Screening Room

MIPTV Picks ’16: Oak Tree – Nature’s Greatest Survivor

This program, which features entomologist George McGavin and a 400-year-old oak tree in Oxfordshire, provides a thoroughly engrossing look at one of the natural world's most resilient characters.
March 15, 2016


Partners: Furnace Ltd. for BBC; distributed byTVF International
Length: 1 x 90 minutes; 2 x 48 minutes
Aired: October 2015 (BBC4)
Rights available: Worldwide, excluding the BBC

A rather glowing review from The Guardian summed up in its opening paragraph the potential strikes against this nature program: “a feature-length film about a single tree presented by a bearded insect botherer on a channel not a lot of people get down to.” Still, the program, which features entomologist George McGavin and a 400-year-old oak tree in Oxfordshire, provides a thoroughly engrossing look at one of the natural world’s most resilient characters. Whether it’s through Dr. McGavin hoisting himself up the specimen to investigate the scores of creatures and creepy-crawlies that call it home, or state of the art laser scanning that details every nook and four-century-old cranny, no leaf is left untouched in this study of the mighty oak.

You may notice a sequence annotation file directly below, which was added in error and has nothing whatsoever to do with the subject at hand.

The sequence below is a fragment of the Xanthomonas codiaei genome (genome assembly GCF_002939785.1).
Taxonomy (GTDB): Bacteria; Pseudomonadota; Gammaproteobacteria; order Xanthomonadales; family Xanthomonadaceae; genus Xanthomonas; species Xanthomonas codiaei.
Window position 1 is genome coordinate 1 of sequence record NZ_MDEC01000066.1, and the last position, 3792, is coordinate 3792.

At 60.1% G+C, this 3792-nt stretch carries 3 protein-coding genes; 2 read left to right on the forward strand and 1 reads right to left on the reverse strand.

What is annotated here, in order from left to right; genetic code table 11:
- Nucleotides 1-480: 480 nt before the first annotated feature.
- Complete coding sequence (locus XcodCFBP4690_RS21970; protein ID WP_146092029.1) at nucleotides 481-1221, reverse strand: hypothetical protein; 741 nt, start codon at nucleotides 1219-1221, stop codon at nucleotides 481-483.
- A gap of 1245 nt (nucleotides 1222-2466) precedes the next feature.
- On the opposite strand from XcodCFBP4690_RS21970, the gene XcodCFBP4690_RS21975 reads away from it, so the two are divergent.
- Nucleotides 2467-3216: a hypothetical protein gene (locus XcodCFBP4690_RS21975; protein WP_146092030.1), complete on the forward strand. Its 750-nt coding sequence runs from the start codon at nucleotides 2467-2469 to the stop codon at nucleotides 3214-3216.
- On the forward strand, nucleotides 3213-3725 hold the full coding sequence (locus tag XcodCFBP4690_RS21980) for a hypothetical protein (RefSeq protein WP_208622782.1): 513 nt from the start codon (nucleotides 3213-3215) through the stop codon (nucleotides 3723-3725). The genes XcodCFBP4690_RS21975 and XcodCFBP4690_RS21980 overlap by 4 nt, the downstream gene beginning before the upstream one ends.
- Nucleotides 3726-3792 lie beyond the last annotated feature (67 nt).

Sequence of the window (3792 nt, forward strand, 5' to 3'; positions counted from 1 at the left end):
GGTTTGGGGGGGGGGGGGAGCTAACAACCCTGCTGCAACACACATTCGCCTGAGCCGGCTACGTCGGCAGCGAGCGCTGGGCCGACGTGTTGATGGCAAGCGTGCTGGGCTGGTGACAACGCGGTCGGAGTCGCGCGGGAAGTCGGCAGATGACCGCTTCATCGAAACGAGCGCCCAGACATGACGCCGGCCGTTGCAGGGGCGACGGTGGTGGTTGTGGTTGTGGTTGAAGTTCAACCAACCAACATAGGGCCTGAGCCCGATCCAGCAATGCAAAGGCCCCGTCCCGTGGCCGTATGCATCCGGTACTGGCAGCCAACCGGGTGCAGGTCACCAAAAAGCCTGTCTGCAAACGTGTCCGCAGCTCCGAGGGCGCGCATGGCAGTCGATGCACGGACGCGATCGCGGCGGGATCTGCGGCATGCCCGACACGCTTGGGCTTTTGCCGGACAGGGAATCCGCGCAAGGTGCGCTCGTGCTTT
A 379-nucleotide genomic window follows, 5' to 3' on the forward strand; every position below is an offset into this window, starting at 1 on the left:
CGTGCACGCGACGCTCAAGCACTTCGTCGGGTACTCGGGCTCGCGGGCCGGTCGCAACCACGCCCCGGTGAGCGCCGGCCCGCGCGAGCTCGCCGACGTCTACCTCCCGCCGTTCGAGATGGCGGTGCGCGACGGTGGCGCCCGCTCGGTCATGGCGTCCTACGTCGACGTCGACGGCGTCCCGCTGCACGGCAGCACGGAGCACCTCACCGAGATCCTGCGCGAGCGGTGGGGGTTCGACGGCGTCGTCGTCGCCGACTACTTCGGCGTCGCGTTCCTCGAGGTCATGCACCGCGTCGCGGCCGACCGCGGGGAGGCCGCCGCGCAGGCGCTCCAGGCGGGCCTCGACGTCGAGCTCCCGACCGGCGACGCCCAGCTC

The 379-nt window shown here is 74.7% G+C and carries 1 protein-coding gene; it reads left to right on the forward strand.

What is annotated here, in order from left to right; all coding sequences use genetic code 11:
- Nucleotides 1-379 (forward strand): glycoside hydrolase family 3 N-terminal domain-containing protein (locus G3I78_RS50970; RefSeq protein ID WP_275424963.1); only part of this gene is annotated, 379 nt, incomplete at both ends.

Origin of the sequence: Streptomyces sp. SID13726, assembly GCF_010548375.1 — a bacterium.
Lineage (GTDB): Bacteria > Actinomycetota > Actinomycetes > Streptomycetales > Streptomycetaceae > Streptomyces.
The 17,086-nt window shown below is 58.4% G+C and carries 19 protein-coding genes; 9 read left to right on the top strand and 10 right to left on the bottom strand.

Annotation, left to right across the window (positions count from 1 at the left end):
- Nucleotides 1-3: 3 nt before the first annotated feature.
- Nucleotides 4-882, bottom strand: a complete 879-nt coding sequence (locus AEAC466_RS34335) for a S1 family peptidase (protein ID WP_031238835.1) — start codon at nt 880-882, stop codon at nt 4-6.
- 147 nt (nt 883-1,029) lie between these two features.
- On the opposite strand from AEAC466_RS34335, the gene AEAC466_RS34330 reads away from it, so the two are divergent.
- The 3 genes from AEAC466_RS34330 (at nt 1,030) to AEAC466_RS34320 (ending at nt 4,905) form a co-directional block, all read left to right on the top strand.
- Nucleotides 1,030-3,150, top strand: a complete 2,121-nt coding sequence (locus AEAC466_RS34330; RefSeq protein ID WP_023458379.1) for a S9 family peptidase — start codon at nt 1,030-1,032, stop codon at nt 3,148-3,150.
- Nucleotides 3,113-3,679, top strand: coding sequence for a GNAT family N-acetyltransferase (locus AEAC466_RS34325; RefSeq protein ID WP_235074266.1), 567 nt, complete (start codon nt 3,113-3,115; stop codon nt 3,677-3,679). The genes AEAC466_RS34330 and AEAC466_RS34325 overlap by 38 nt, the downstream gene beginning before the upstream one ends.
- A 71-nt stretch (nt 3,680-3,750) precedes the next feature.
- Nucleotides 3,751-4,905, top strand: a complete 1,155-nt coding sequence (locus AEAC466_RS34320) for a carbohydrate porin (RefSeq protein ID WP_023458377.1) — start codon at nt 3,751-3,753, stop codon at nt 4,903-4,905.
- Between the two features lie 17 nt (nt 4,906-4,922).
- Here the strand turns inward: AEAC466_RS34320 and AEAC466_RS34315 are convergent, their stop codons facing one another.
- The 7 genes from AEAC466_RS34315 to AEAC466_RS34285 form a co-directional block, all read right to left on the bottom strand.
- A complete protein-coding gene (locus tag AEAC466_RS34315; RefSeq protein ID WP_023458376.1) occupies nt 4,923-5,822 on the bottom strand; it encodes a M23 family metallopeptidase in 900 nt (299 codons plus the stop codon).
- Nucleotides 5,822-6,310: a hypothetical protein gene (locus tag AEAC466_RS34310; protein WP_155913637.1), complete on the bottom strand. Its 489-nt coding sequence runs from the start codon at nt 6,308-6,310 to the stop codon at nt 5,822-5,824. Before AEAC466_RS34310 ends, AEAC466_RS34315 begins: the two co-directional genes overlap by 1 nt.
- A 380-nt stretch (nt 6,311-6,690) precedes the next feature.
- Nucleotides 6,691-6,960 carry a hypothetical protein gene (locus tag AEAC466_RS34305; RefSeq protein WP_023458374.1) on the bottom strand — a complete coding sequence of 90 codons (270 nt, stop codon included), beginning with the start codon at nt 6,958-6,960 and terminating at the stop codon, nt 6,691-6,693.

About The Author
Selina Chignall joins the realscreen team as a staff writer. Prior to working with rs, she covered lobbying activity at Hill Times Publishing. She also spent a year covering the Hill as a journalist with iPolitics. Her beat focused on youth, education, democratic reform, innovation and infrastructure. She holds a Master of Arts in Journalism from Western University and a Honours Bachelor of Arts from the University of Toronto.

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